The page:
Photomatix Pro is a stand-alone program with options for Exposure Fusion, HDR Tone Mapping, Automatic Alignment of hand-held photos, reduction of ghosting, noise and chromatic aberration in HDR images, Batch processing and includes an Adobe Photoshop Lightroom plug-in. It can also convert a single RAW image into a pseudo-HDR image with Tone Mapping and an option to modify the White Balance.

Photomatix Pro Plus Bundle includes Photomatix Pro as well as the Photoshop and Aperture plug-ins.

More reviews can be found on my website and blog as well as discount codes: search Luca Diana Photography on Google.
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on September 13, 2010
Being somewhat "stingy" with my money, due to not having much of it sometimes, I was reluctant to purchase Photomatix. I already had Photoshop CS4 on my Mac, which was given to me by a friend when he upgraded to a new computer. After trying a number of free programs as well as experimenting for many hours in Photoshop with lousy results, I decided to try Photomatix.

While you can purchase a CD from Amazon, it's much better to purchase the downloaded version straight from HDRsoft. This is because your licensing information will automatically be stored in their database making it very easy to get your license key resent to you. Also, you are entitled to download at least a year of free upgrades. So far people who have purchased even a few years ago are still able to download upgrades. All people who purchase a license to version 3.0 are entitled to upgrade to version 4.0 for free. Having your license already in the system makes this easier.

You can download a free trial version of any of the Photomatix software from their main website. These trials are fully functional and never expire. They do leave a watermark on the saved images however.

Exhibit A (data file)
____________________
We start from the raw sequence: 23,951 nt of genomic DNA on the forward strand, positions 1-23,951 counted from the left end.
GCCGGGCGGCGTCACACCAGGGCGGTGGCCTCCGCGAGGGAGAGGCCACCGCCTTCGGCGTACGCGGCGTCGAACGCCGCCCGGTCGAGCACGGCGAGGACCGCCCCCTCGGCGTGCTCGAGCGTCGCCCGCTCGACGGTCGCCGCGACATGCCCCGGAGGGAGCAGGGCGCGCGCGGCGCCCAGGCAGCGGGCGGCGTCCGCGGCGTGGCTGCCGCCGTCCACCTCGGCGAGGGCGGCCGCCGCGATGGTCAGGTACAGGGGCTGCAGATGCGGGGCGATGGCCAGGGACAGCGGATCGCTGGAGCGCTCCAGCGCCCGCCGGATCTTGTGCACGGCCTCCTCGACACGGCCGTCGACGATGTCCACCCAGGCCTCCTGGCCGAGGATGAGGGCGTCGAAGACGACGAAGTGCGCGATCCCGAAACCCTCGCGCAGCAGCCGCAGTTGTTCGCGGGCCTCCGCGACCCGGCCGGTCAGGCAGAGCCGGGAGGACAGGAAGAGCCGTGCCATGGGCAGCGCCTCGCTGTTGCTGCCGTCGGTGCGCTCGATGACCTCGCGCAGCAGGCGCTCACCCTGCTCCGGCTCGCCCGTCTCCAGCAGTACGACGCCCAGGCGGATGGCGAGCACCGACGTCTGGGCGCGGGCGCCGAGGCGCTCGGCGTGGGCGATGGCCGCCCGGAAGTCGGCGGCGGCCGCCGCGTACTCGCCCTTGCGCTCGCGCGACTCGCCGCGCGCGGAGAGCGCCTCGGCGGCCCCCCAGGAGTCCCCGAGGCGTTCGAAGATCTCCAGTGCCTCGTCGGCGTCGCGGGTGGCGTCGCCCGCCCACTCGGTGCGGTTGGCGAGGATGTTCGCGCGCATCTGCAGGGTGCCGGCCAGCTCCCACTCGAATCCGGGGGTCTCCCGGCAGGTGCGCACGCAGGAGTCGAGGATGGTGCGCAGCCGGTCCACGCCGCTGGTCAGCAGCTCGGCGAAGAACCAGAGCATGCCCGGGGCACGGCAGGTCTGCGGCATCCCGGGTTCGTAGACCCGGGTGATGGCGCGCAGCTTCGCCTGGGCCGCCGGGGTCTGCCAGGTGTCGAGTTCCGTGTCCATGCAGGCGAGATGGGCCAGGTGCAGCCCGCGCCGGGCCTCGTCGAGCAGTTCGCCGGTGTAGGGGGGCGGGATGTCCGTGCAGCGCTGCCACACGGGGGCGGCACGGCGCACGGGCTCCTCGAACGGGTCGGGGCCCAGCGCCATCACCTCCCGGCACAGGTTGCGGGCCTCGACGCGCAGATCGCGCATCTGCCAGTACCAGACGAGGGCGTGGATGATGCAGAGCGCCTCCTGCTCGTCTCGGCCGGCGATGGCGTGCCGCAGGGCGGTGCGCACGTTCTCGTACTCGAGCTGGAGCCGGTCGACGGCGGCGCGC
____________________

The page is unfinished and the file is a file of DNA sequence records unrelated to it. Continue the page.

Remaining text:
Finally, if you do decide to purchase through the main HDRsoft site, you can get a 15% discount by entering a coupon code during your order. You can find them by entering searches into Google such as "buy Photomatix", "Photomatix discount code", Photomatix coupon" and so forth.

Photomatix has taken my photography to a new and very fun level. It wasn't hard to learn and I love that I can create either very realistic or very surreal results depending on the settings I choose. There are presets available Online as well which can be found by Googling "Photomatix presets.

I highly recommend Photomatix Pro!
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on September 12, 2009
I am so glad I bought this program! It takes time to learn how each control effects a picture but the results are phenomenal. This software solution captures a wider exposure range like true eye sight. My next camera will have exposure bracketing to make the process faster. For interior pictures of a home light pouring in windows have always been a problem but now I take dazzling pictures of the decor of a home, and see green grass outside the windows!
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on March 25, 2010
Photomatix Pro is a wonderfully easy software package to use. Select the images you want to use to create your HDR image, click on a button, and it's done. Click another button to tone-map the HDR image back into an image that will look good on paper or your computer screen, and it's done again. It's so easy your spouse's mouth-breathing brother could do it.